Integrated control of powdery mildew on field-grown mango trees by foliar sprays of mono-potassium phosphate fertilizer, sterol inhibitor fungicides and the strobilurin Kresoxym-methyl

Moshe Reuveni, Moshe Harpaz, Reuven Reuveni

Research output: Contribution to journalArticlepeer-review


Foliar sprays of solutions of di-potassium hydrogen orthophosphate, K2HPO4 (DKP) and potassium di-hydrogen orthophosphate, KH2PO4 (MKP), commercial systemic fungicides, and an alternating treatment with phosphate fertilizer and systemic fungicides inhibited development of the powdery mildew fungus, Oidium mangiferae, on flowers and bloom clusters of field-grown mango trees. The effectiveness of the alternation treatments with an appropriate systemic fungicide and 1% solution of mono-potassium phosphate (MKP) in controlling powdery mildew on bloom clusters was similar to that of the commercial treatment with the systemic fungicides. However, application of the systemic fungicides alone, on the same dates on which they were applied in the alternation treatment, without application of the phosphate treatment was significantly less effective in controlling the disease than either the phosphate or the alternation treatment. This indicates that the use of phosphate fertilizer has a significant role in disease control and that it can reduce the number of fungicide treatments necessary against powdery mildew by up to 50%. These results were confirmed in large-scale demonstration thais conducted in commercial orchards in 1994 and 1995. Our 1997 findings also revealed that tank-mix treatments of 1 % MKP solution with half the recommended quantity of sterol inhibitor fungicide applied at 14-day intervals provided a protection against powdery mildew comparable with or superior to that given by the standard fungicides-based treatment applied at 7-day intervals. Tank-mix treatments of MKP (1%) with sterol inhibitor at the recommended rate or with the new strobilurin Kresoxym-methyl (BAS 490F, strobi), or the BAS 490F alone, were the most effective, and provided >95% protection against O. mangiferae, compared with the control. Phosphate solutions were found not to be phytotoxic to plant tissue. These treatments affected the yield of mango trees: a significantly lower yield was observed on control untreated trees, probably because of powdery mildew infection on flowers. The inhibitory effectiveness of phosphate salts makes them a potential major component of an integrated pest management program.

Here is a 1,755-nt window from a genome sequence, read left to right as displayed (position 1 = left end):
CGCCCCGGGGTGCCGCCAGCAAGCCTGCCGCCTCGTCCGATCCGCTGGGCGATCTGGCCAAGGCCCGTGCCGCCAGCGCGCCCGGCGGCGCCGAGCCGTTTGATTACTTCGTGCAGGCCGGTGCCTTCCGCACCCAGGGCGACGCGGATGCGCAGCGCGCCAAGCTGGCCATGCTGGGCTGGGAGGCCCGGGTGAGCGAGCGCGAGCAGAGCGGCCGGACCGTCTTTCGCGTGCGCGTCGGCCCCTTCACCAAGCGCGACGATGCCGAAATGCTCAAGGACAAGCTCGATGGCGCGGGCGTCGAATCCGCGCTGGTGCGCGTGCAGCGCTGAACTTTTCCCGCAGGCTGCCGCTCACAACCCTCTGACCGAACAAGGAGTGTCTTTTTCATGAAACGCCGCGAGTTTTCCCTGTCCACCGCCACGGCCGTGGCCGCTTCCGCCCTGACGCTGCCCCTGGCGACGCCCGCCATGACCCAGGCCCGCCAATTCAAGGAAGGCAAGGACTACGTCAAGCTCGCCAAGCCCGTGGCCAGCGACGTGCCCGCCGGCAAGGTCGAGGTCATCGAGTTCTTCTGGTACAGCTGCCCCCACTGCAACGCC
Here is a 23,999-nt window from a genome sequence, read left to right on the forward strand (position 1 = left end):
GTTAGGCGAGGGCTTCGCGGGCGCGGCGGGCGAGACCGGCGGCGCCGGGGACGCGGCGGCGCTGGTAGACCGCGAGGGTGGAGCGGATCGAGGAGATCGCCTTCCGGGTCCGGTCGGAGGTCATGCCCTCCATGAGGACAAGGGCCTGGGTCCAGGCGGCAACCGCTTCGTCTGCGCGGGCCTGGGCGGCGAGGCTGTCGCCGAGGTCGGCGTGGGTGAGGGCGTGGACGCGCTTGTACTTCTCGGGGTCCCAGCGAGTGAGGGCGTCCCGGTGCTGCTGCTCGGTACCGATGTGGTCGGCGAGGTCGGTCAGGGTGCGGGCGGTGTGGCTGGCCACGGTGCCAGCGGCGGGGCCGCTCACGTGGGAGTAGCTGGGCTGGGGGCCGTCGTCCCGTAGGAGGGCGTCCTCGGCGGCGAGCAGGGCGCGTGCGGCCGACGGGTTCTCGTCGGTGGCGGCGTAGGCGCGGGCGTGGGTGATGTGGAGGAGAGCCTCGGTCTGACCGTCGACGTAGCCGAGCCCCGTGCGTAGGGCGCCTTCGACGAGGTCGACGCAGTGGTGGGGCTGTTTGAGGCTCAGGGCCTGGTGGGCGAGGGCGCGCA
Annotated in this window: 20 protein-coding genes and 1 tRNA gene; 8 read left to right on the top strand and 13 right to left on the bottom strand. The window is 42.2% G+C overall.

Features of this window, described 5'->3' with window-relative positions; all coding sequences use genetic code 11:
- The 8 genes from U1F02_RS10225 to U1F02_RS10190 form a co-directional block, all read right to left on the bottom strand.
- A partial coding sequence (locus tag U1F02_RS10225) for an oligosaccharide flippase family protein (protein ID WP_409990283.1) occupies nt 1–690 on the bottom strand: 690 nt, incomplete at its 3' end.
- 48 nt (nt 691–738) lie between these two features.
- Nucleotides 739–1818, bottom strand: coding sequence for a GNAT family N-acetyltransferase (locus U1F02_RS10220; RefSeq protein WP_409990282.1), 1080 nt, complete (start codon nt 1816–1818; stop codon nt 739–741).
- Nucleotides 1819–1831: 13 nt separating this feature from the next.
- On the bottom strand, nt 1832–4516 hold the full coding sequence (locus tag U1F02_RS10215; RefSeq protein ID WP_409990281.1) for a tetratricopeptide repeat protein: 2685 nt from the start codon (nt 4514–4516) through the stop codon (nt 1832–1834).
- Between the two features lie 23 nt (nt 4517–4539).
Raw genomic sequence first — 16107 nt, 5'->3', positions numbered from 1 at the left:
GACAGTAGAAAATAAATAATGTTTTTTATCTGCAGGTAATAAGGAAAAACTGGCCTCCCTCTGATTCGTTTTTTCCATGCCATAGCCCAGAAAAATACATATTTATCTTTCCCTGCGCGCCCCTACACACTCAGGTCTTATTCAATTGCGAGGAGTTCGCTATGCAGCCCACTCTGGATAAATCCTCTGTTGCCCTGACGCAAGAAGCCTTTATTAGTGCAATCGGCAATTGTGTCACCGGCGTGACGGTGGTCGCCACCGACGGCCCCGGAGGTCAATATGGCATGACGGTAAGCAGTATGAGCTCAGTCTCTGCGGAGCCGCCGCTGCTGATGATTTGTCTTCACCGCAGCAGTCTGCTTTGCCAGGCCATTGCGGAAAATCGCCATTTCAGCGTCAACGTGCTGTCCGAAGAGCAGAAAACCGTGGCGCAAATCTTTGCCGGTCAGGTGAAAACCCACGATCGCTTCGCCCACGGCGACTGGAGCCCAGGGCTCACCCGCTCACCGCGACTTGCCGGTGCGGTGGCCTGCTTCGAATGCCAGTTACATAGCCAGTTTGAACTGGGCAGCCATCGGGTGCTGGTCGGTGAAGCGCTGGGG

Original languageEnglish
Pages (from-to)853-860
Number of pages8
JournalEuropean Journal of Plant Pathology
Issue number9
StatePublished - 1998

Bibliographical note

Funding Information:
This work was supported in part by the Ministry of Science and Technology, State of Israel, Project No. 3583-3-93 and Rotem Amfert Negev Ltd, Israel.


  • Disease control
  • Foliar fertilizers
  • Mangifera indica L.
  • Oidium mangiferae
  • Synergistic interaction

ASJC Scopus subject areas

  • Agronomy and Crop Science
  • Plant Science
  • Horticulture


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